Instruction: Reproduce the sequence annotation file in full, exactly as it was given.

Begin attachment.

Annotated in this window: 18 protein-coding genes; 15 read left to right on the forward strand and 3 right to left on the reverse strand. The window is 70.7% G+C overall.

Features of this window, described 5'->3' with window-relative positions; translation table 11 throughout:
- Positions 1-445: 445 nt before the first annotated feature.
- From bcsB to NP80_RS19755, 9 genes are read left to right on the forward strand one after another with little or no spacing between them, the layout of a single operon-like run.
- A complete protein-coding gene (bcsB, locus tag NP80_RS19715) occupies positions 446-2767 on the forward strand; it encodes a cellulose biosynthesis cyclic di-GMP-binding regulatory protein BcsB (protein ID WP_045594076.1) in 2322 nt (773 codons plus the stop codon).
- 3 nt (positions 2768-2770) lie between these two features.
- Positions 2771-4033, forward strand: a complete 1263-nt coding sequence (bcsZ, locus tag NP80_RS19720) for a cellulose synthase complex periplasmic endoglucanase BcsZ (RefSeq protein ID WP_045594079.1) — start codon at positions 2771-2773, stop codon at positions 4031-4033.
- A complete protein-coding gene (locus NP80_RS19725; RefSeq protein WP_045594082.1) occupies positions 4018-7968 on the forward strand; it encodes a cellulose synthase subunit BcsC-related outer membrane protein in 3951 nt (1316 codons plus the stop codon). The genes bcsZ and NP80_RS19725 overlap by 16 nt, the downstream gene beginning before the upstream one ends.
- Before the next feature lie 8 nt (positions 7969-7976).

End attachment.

Annotated in this window: 18 protein-coding genes; 15 read left to right on the forward strand and 3 right to left on the reverse strand. The window is 70.7% G+C overall.

Features of this window, described 5'->3' with window-relative positions; translation table 11 throughout:
- Positions 1-445: 445 nt before the first annotated feature.
- From bcsB to NP80_RS19755, 9 genes are read left to right on the forward strand one after another with little or no spacing between them, the layout of a single operon-like run.
- A complete protein-coding gene (bcsB, locus tag NP80_RS19715) occupies positions 446-2767 on the forward strand; it encodes a cellulose biosynthesis cyclic di-GMP-binding regulatory protein BcsB (protein ID WP_045594076.1) in 2322 nt (773 codons plus the stop codon).
- 3 nt (positions 2768-2770) lie between these two features.
- Positions 2771-4033, forward strand: a complete 1263-nt coding sequence (bcsZ, locus tag NP80_RS19720) for a cellulose synthase complex periplasmic endoglucanase BcsZ (RefSeq protein ID WP_045594079.1) — start codon at positions 2771-2773, stop codon at positions 4031-4033.
- A complete protein-coding gene (locus NP80_RS19725; RefSeq protein WP_045594082.1) occupies positions 4018-7968 on the forward strand; it encodes a cellulose synthase subunit BcsC-related outer membrane protein in 3951 nt (1316 codons plus the stop codon). The genes bcsZ and NP80_RS19725 overlap by 16 nt, the downstream gene beginning before the upstream one ends.
- Before the next feature lie 8 nt (positions 7969-7976).